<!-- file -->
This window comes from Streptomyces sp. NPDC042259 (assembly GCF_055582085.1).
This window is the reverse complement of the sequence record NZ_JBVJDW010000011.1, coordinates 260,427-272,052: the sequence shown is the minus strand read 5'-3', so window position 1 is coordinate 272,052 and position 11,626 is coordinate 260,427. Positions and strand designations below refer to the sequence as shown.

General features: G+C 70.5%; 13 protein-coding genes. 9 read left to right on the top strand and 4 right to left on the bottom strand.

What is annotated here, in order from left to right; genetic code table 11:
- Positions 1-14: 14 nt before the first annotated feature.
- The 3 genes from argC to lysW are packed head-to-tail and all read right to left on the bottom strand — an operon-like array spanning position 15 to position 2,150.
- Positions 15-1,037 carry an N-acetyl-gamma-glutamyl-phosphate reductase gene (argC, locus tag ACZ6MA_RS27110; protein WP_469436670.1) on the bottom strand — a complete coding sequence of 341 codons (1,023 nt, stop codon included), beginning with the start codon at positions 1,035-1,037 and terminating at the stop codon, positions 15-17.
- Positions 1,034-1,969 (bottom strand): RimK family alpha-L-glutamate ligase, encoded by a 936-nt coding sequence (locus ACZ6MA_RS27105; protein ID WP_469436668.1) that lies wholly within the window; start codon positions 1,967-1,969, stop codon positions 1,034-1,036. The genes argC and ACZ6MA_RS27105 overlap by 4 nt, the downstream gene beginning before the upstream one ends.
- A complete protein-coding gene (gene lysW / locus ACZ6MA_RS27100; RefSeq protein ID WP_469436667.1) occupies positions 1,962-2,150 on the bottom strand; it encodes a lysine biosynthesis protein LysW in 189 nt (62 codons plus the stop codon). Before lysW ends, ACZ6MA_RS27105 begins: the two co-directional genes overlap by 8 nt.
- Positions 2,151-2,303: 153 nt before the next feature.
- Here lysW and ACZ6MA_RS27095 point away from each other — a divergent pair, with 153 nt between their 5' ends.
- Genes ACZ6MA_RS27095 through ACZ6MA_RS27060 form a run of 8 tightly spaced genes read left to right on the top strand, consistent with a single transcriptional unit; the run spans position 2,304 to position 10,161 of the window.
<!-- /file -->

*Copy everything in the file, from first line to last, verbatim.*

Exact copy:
This window comes from Streptomyces sp. NPDC042259 (assembly GCF_055582085.1).
This window is the reverse complement of the sequence record NZ_JBVJDW010000011.1, coordinates 260,427-272,052: the sequence shown is the minus strand read 5'-3', so window position 1 is coordinate 272,052 and position 11,626 is coordinate 260,427. Positions and strand designations below refer to the sequence as shown.

General features: G+C 70.5%; 13 protein-coding genes. 9 read left to right on the top strand and 4 right to left on the bottom strand.

What is annotated here, in order from left to right; genetic code table 11:
- Positions 1-14: 14 nt before the first annotated feature.
- The 3 genes from argC to lysW are packed head-to-tail and all read right to left on the bottom strand — an operon-like array spanning position 15 to position 2,150.
- Positions 15-1,037 carry an N-acetyl-gamma-glutamyl-phosphate reductase gene (argC, locus tag ACZ6MA_RS27110; protein WP_469436670.1) on the bottom strand — a complete coding sequence of 341 codons (1,023 nt, stop codon included), beginning with the start codon at positions 1,035-1,037 and terminating at the stop codon, positions 15-17.
- Positions 1,034-1,969 (bottom strand): RimK family alpha-L-glutamate ligase, encoded by a 936-nt coding sequence (locus ACZ6MA_RS27105; protein ID WP_469436668.1) that lies wholly within the window; start codon positions 1,967-1,969, stop codon positions 1,034-1,036. The genes argC and ACZ6MA_RS27105 overlap by 4 nt, the downstream gene beginning before the upstream one ends.
- A complete protein-coding gene (gene lysW / locus ACZ6MA_RS27100; RefSeq protein ID WP_469436667.1) occupies positions 1,962-2,150 on the bottom strand; it encodes a lysine biosynthesis protein LysW in 189 nt (62 codons plus the stop codon). Before lysW ends, ACZ6MA_RS27105 begins: the two co-directional genes overlap by 8 nt.
- Positions 2,151-2,303: 153 nt before the next feature.
- Here lysW and ACZ6MA_RS27095 point away from each other — a divergent pair, with 153 nt between their 5' ends.
- Genes ACZ6MA_RS27095 through ACZ6MA_RS27060 form a run of 8 tightly spaced genes read left to right on the top strand, consistent with a single transcriptional unit; the run spans position 2,304 to position 10,161 of the window.